Riding the Waves (Romance Writers of Australia doing conferences right) (via @krasnostein, HT: @rosefox)

Perspectives from Alisa Krasnostein over at Twelfth Planet Press, after she attended the Romance Writers of Australia annual conference:

Over the weekend I attended the Romance Writers of Australia annual conference which was held in Fremantle, WA this year and titled Riding the Waves. It was my first time at a non SF (and non science) conference and I have to say, my mind was totally blown. It was a completely new and entirely fantastic experience and I think I might be hooked (as I was promised by Peter Ball who also attended).

Alisa details several of the approaches to activities that struck her, from how a catered lunch allowed writers and publishers to mingle naturally, as well as a panel where panelists were audience members at a mock book acquisition meeting.

I don't generally post long extracts like the following out of articles, but Alisa's summary is pertinent:

And, I have to say, SF, we’re doing it wrong. There was so much about how this conference was organised, including the emails that came out before the event (which had information for people who had never attended before on what to expect and how they could fill the time so as not to feel nervous or anxious), that it was advertised as a perfume free event ahead of time was of interest to me (both because it was considerate of others but also, the opposite of the ones I’m used to which need to remind people to shower!). But also, I am so interested in the active community building that was on display and evident by the friendships and by the friendliness. Other people’s success was not sneered at or envied, it was applauded and encouraged. After all, when everyone else looks at you as a group to sneer at, you don’t really need to spend time and energy doing that inside the group, do you? SF has much to learn from this genre – they are on the cutting edge of the digital revolution, they know how to market and sell their work, they know how to take a one book deal into a long spanning career. And I can’t help but think it has a lot to do with the positivity and encouragement within the community.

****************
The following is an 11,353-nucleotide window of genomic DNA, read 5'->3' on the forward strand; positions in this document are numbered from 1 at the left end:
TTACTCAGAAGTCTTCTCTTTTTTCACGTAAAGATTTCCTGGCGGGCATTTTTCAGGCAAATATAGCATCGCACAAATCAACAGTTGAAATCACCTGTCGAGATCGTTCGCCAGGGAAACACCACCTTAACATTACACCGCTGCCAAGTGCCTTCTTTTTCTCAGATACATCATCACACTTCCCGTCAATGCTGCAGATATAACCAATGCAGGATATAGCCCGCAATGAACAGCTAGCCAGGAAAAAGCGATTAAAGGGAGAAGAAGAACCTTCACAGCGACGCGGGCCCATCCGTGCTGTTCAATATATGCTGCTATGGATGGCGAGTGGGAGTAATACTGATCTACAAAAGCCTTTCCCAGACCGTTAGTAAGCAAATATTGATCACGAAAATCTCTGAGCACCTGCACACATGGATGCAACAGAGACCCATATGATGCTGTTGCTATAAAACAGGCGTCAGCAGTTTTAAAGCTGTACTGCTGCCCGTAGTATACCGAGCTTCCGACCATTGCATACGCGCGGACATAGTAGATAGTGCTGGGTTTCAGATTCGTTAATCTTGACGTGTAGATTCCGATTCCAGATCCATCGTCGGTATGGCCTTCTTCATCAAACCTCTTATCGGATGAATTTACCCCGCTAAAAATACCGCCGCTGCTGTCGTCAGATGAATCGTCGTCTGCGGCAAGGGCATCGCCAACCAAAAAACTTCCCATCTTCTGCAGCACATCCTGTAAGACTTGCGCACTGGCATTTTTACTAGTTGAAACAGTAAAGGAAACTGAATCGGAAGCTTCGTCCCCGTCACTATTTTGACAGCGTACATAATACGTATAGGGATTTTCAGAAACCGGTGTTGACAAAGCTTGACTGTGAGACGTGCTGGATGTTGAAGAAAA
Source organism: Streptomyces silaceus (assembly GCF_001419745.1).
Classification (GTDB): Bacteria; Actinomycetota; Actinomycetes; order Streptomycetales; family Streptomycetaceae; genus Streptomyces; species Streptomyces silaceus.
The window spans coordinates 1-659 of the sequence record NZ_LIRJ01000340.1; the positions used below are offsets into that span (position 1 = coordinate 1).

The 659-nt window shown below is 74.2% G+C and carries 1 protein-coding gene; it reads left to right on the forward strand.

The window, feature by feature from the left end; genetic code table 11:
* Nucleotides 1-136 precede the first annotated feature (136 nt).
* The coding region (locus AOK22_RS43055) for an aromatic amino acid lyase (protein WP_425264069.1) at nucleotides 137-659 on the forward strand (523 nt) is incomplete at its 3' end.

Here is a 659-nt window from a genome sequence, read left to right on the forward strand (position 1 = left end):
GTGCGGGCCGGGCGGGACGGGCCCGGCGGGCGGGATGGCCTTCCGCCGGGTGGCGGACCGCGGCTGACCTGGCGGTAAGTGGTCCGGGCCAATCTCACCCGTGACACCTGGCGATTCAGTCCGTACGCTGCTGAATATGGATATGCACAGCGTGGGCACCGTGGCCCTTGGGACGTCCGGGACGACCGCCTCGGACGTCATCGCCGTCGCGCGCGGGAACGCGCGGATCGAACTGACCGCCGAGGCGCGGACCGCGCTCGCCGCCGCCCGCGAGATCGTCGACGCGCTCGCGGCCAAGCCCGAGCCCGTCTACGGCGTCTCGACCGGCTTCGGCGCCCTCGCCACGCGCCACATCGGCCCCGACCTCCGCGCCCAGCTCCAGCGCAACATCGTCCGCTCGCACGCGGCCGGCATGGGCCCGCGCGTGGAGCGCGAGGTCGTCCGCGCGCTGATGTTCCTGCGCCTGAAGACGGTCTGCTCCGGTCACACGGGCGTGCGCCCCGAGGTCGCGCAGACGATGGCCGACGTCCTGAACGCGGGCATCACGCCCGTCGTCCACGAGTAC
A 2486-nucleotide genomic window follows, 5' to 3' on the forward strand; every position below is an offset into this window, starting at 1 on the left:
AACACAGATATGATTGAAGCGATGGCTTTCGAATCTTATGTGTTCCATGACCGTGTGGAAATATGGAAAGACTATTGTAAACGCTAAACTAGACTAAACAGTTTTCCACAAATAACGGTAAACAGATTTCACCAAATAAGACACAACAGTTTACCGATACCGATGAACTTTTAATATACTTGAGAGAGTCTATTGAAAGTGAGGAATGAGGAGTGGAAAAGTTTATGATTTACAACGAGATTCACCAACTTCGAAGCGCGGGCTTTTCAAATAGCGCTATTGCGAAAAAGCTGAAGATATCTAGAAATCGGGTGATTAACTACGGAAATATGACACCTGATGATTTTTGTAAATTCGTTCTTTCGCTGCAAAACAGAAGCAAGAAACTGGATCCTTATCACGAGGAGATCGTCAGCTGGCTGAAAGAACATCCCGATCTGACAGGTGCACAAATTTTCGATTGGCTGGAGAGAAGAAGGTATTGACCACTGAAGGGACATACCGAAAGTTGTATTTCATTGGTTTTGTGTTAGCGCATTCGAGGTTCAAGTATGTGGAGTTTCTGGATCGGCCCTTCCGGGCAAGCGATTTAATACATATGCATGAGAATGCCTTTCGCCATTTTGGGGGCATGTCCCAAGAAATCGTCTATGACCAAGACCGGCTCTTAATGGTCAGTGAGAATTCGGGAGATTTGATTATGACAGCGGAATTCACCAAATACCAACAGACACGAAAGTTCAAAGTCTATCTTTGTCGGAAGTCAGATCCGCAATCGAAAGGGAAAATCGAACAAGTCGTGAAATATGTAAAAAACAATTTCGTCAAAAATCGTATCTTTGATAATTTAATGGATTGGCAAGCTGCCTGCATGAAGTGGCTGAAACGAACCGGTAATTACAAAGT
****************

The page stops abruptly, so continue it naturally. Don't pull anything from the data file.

I got the impression from her review of the event that Romance writers (in general) approach their market as an endless source of reader sales, whereas in the SF realm authors think of it more as a zero-sum game. I'm not saying this is representative of reality - it's just that feeling I get from Alisa's descriptions of RWA members as 'savvy' and willing to share their marketing and sales approaches with their fellow authors. It creates a stronger feeling of community.

Read the whole review here, it's worthwhile:

Emerging Writers Festival's 'Digital Writing Conference' via @alanbaxter @emergingwriters

This weekend Lucas and I visited The Edge at the Queensland State Library to partake in the Digital Writing Conference, the Emerging Writers Festival's crowdfunded day conference. A range of interesting and entertaining panelists spoke to a decent crowd of writers and literary-interested folks. I'd taken notes on Evernote, when it crashed several times and ate them all. That's hardly an excuse, though, and luckily there is the internet, and far better prepared and dedicated bloggers, such as Alan Baxter, who also spoke at the conference. Alan posted a summary of the day which includes all the relevant twitter accounts of speakers, and even some photos.

I had a great time catching up with some of the folks online whom I'd never met, or those I rarely catch up with. It is rumoured there may have been some beer consumed afterwards.

Alan sums the day up very nicely, and I urge anyone interested in writing to seek out similar events in their local area. Be sure to follow the twitter accounts referenced in his post, or if you're not a twitter person, check out their associated blogs.

A truly spectacular event that I was proud to be a part of. Given that most of my conference activity is quite genre-focused, I always enjoy these wide open writers’ events, with everyone from journalists to fiction writers and beyond all mixing together, all styles, all media, all slightly crazy. It’s inspiring and motivating in so many ways, I can’t recommend it highly enough. If you want to be a writer or you already are one, get out there and mix with these overlapping tribes. We’ve all got our love of writing and reading in common, after all.

Read Alan's post here: